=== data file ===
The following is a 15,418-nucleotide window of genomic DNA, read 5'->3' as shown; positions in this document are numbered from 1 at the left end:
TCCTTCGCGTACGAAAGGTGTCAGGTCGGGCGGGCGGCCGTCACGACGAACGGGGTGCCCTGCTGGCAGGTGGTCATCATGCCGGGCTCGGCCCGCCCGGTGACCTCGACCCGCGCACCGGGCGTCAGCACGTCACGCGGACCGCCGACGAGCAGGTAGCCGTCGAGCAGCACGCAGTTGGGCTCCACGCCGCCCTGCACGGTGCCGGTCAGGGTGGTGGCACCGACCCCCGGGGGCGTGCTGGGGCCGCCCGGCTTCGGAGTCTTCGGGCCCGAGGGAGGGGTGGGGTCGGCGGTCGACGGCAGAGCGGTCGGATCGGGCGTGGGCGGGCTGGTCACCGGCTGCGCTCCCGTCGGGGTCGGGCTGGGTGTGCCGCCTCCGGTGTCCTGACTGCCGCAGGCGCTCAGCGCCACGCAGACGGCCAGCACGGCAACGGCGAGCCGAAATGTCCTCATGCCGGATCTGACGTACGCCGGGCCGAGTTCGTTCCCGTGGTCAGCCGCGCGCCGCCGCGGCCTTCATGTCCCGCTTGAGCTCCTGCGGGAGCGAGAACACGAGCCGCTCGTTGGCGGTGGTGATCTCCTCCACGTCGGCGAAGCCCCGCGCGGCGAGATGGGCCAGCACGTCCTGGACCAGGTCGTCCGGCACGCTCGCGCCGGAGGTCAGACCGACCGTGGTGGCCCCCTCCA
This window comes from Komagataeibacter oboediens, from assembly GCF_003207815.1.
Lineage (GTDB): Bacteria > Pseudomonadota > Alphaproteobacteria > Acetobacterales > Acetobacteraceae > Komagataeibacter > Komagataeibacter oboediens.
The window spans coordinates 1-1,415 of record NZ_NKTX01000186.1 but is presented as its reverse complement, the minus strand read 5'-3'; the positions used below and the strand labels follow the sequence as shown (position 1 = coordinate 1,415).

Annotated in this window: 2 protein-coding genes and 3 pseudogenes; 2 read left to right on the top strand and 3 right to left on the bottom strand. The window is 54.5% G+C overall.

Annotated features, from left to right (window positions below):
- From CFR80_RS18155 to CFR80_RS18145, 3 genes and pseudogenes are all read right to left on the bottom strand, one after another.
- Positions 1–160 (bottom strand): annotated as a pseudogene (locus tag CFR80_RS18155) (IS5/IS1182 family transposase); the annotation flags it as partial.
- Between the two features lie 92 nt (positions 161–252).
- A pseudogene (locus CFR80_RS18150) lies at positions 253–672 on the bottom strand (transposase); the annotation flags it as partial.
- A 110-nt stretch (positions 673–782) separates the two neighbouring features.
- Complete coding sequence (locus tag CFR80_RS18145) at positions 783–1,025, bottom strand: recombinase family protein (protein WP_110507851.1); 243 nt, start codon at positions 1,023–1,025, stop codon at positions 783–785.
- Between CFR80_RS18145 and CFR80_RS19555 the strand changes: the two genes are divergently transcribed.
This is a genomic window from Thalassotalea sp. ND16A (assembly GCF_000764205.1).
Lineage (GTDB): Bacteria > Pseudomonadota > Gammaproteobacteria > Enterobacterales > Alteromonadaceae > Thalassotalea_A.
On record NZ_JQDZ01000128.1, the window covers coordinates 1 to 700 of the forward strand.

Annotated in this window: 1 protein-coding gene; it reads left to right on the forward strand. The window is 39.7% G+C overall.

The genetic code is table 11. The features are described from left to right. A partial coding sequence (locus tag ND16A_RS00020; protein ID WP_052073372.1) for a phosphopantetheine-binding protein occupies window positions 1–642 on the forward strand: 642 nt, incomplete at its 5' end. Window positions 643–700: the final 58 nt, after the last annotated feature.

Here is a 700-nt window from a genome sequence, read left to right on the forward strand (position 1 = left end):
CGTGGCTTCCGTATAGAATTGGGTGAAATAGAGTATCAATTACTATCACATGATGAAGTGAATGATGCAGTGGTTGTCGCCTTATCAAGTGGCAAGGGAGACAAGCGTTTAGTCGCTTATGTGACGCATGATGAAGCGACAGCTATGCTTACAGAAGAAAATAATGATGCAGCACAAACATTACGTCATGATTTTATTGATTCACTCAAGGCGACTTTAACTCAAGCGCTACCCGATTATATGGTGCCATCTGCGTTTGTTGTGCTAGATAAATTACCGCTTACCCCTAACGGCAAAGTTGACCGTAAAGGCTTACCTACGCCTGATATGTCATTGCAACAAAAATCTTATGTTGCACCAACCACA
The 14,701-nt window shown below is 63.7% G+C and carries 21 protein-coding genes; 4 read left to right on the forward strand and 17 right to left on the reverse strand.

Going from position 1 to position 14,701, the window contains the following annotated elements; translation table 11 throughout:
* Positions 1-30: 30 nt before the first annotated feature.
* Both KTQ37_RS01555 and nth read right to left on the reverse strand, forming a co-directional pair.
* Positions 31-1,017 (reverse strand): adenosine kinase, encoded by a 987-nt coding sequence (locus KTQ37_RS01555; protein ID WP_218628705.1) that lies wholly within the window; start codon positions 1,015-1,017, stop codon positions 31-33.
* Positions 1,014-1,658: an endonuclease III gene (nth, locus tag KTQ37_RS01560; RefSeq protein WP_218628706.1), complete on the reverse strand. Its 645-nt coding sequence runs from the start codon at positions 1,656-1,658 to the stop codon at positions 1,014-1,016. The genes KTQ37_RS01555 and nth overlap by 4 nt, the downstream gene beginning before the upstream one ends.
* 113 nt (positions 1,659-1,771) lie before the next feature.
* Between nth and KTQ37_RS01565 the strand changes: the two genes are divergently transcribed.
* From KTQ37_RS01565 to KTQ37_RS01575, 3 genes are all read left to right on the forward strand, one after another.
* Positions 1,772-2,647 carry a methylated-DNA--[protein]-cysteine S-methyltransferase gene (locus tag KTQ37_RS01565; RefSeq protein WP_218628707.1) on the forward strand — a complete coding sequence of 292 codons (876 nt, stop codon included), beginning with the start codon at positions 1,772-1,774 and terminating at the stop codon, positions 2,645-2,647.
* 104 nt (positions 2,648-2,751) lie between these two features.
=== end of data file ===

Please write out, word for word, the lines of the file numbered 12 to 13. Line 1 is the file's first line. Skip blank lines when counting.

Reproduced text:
- A 110-nt stretch (positions 673–782) separates the two neighbouring features.
- Complete coding sequence (locus tag CFR80_RS18145) at positions 783–1,025, bottom strand: recombinase family protein (protein WP_110507851.1); 243 nt, start codon at positions 1,023–1,025, stop codon at positions 783–785.